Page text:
James Shikwati : The developing world needs trade, not aid, to help the poor

About a year ago, trade ministers who met at the last World Trade Organisation meeting in Doha, Qatar, launched a new round of trade negotiations called the Development Round. Since then very little has been done in the way of freeing up trade to people in poor countries.

Indeed, mostly things have gone in the opposite direction, with the US announcing a subsidy bonanza for its farmers and imposing restrictions on steel imports. Meanwhile, to the extent that the international community has been discussing "development" it has been in the context of increasing "aid" to the "developing" world. This was the theme of the meeting in Monterrey, Mexico, in March, and again at the World Summit on Sustainable Development in Johannesburg.

But "aid" will not stimulate development. Only trade can do that. For many years, well-meaning aid agencies have sought to help people in poor countries. Since the 1960s, over $500 billion. has been given to the governments of African countries in the form of grants and soft loans. Yet the results have been less than spectacular. During the 1980s, at least 92 attempted military takeovers – some succeeding, some not – were recorded, affecting 29 African countries. Between 1981 and 1996 aid to Africa from all donors averaged about $US19 billion annually. During the same period, nearly half the countries in Africa experienced significant episodes of violent conflict between government and opposition groups. Four million people lost their lives, including seven heads of state; 3 million people became refugees.

The question remains: how can something that seems so good have had such a corrosive effect? The answer is that aid gives untrustworthy leaders the resources with which to engage in violent and repressive acts. Mengistu (Ethiopia), Pol Pot (Cambodia) and Idi Amin (Uganda) are among the more infamous recipients of foreign aid. Even food aid has been diverted to feed soldiers whose sole aim is to keep the population down. Recent reports indicate Robert Mugabe is diverting food aid to his supporters rather than allowing it to go to the starving millions in Zimbabwe.

In places where poverty is rife, aid becomes the route to riches for the elite. Money is disbursed through contracts, with rulers receiving huge kickbacks for their favours. By 1982 Zaire (now Democratic Republic of Congo) had accumulated a foreign debt of $5 billion. Its president, Mobutu Sese Seko, had accumulated a personal fortune of $4 billion.

Aid also undermines the democratic accountability of government. By offering governments a non-tax source of revenue, it enables them to ignore the wishes of citizens and reduces their incentive to deliver public services efficiently and effectively. It also exacerbates cronyism. Why not award valuable contracts to your brother-in law’s more expensive (and less efficient) building company if you know the people can’t complain?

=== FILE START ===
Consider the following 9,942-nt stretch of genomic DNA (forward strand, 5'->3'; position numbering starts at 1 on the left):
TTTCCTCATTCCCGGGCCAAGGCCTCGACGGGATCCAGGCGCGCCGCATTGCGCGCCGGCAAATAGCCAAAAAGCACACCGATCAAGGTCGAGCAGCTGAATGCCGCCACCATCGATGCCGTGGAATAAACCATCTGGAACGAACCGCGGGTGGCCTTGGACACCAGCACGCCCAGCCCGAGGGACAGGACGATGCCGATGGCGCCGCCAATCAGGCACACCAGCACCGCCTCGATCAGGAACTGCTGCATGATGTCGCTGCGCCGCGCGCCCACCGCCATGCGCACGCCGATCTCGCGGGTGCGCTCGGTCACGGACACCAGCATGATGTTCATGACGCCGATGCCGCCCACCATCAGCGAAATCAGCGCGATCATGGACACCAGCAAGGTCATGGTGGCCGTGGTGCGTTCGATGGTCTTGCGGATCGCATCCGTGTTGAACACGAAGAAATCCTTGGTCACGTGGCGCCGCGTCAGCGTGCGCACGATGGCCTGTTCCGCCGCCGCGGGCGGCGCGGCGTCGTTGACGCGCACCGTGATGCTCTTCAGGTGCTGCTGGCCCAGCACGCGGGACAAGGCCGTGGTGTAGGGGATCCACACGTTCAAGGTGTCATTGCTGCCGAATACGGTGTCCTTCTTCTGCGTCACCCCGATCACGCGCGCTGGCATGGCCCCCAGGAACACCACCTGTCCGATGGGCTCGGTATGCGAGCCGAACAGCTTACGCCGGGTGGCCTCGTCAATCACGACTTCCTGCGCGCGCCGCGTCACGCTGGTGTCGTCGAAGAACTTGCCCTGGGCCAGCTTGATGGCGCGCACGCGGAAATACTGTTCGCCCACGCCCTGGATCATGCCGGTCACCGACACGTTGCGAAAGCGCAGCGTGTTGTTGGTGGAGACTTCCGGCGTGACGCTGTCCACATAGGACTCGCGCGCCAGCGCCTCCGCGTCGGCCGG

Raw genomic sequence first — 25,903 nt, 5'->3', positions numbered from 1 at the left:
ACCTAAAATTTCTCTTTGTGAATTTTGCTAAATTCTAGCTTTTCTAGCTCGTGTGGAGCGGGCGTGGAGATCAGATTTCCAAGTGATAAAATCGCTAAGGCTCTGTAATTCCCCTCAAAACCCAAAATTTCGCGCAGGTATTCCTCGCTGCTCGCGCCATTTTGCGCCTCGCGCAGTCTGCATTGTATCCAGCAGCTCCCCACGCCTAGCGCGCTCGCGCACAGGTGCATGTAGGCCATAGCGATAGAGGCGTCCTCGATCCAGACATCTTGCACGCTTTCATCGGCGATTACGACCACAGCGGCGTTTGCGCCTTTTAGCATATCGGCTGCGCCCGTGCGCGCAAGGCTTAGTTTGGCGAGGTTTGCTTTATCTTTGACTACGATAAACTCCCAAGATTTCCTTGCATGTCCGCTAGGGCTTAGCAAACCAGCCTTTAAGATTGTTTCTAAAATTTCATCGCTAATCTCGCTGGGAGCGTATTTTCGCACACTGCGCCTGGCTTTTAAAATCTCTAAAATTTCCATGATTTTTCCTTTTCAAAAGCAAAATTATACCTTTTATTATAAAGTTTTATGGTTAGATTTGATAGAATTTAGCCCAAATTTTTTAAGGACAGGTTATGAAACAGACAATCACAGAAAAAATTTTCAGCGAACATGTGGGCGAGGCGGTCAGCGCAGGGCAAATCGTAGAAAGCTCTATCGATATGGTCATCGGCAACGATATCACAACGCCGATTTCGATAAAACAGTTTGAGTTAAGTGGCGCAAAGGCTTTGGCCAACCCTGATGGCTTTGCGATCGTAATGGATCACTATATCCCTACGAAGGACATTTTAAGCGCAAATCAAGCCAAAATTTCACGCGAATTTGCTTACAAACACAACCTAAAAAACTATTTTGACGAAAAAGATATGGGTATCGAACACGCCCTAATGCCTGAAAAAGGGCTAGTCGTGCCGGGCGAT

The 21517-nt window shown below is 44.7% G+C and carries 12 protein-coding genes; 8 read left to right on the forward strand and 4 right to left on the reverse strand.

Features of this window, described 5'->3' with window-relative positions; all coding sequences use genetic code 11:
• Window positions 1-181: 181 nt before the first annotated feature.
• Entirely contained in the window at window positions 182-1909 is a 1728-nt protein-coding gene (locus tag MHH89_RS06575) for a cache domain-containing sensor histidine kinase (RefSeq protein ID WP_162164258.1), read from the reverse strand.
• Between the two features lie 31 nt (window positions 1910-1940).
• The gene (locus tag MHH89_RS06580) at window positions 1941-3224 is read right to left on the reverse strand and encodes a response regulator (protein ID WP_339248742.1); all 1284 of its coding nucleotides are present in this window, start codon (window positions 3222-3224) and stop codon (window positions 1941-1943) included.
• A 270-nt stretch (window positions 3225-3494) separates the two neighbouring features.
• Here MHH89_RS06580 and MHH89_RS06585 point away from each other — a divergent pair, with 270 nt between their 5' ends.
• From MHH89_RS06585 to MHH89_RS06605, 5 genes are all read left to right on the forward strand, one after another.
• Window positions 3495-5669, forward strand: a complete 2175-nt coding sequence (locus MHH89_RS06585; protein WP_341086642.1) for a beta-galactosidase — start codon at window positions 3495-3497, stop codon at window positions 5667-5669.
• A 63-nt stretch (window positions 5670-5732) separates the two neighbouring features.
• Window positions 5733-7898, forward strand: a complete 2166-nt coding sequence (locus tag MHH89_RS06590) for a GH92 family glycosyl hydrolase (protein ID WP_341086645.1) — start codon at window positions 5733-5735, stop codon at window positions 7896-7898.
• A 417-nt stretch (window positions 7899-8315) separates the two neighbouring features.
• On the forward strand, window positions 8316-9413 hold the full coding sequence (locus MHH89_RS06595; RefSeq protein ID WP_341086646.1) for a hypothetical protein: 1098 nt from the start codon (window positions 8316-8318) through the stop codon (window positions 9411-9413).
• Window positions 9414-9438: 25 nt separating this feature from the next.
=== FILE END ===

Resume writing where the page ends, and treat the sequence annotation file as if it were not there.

For the poor of the world, the main concern is that their governments stop strangling and looting their economies. As the Peruvian economist Hernando de Soto has shown, economic progress depends mainly on society’s institutions. That means formal property rights, free markets and the rule of law. These institutions enable people to own and exchange goods without fear of arbitrary expropriation, either by bandits or by the state. They thereby encourage economic activity, which enables people to escape from poverty. Some even become rich.

The rich world can help – by opening its markets to textiles, agricultural goods, and other products from the poor world. Trade will lead to production that will lift the standards of living in poor countries. It could also remove its agricultural subsidies, which reduce world market prices of these goods, reducing the amount poor-world producers can obtain for their goods.

When the developed world does give aid, it should be narrowly targeted (say, to provide assistance to trade negotiators or technical training), or in the form of products (such as food aid or medicines) rather than money that can be stolen, diverted or misused.

Guilt and goodwill have blinded many to the damage that aid can do. Trade, not aid, is the solution for the poor. At this week’s informal WTO ministerial meeting in Sydney, trade ministers should make good on their promise at Doha to create a world trading system that benefits all participants. That means reducing tariff and non-tariff barriers on all goods, as well as reducing agricultural subsidies.

James Shikwati, director of the Inter-Region economic Network in Nairobi, Kenya, is visiting Australia for the WTO meeting.

November 15 2002